Hi Doug — apologies for the delayed response on this, but here’s my two cents on the topic.
There are several parts to introducing UX to an organization for whom it’s foreign territory, and some ground rules that experience has taught me apply in those situations:
Speak the language of business, not UX or Design. All too often, people on our side of the fence talk about best practices, principles, user delight, etc. Which, for us, are all very real, understandable; we know the relationship between those things and valuable outcomes. Stakeholders, however, have no such context. Those things will all fall on deaf ears until you start talking about something that matters to them, and in most cases that’s money. Money made, money saved. Stopping customers from defecting to competitors. All of which speaks to their self-preservation as well (never underestimate this as a motivating factor). Figure out whose neck is on the chopping block, for what, and why. Speak to those things and you’re more likely to get attention and action.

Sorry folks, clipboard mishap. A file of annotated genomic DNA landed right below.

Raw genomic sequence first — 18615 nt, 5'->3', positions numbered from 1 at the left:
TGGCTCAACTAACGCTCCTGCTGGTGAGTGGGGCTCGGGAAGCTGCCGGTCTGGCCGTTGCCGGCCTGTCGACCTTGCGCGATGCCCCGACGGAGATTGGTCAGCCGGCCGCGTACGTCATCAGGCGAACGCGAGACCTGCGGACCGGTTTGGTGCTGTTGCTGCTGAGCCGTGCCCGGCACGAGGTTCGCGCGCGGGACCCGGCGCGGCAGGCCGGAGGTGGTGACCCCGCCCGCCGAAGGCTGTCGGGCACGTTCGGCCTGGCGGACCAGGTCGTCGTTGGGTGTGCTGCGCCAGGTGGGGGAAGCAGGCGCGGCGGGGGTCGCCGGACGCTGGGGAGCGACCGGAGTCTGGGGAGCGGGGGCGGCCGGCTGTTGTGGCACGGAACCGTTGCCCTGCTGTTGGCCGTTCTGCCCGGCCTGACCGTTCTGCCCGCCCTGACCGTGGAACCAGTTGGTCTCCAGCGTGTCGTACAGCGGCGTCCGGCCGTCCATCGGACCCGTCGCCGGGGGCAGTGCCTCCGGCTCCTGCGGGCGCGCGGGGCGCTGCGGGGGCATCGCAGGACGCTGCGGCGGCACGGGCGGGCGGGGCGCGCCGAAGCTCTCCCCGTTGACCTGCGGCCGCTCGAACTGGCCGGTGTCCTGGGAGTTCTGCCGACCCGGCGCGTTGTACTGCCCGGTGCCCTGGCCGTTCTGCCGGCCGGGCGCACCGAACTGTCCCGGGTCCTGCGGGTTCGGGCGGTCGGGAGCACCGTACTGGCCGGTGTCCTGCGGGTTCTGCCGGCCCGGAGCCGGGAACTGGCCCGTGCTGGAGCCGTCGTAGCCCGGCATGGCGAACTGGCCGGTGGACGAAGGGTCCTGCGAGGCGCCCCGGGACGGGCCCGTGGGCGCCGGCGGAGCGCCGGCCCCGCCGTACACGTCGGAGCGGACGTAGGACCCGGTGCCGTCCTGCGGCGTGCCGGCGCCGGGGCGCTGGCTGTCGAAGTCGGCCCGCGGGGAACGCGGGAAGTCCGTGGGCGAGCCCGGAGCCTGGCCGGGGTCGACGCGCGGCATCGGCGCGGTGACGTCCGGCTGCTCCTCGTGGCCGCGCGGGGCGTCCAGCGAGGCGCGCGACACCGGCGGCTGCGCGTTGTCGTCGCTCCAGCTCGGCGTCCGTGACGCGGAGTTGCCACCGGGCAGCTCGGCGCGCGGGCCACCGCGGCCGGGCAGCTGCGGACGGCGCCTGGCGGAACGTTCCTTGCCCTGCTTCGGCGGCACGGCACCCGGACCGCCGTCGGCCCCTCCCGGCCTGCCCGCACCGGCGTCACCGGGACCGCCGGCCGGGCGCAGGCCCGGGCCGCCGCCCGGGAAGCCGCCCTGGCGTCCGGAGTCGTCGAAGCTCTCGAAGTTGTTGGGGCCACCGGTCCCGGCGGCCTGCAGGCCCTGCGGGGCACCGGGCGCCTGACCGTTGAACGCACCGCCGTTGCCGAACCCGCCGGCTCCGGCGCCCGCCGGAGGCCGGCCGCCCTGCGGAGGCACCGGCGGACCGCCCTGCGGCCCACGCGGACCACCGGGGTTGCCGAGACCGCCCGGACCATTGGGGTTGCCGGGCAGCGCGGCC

Focus UX conversations on desired outcomes, not features, functionality, UI or interaction. Instead of giving you another paragraph to read, I’m going to direct you to a series of 7 videos I created that deal specifically with this. You’ll see when you watch that I’m talking about UX, but in a way that resonates with people outside the discipline — from product owners to project managers to executives to developers.
Be patient. You are, in effect, attempting to change a culture whose ingrained habits and reflexes have been built and strengthened for several years. It’s not easy for humans to pivot quickly, to overcome those innate actions and reactions. Focus on getting people to think differently about what happens and why, instead of trying to change tactical activities. Get their minds first, and the actions will eventually follow. But expect a lot of bumps in this road, some bigger than you expected. Keep going anyway — UX maturity is absolutely a marathon, not a sprint.
Hope that’s helpful to you, and I’d love your feedback on the videos. GIVE GOOD UX!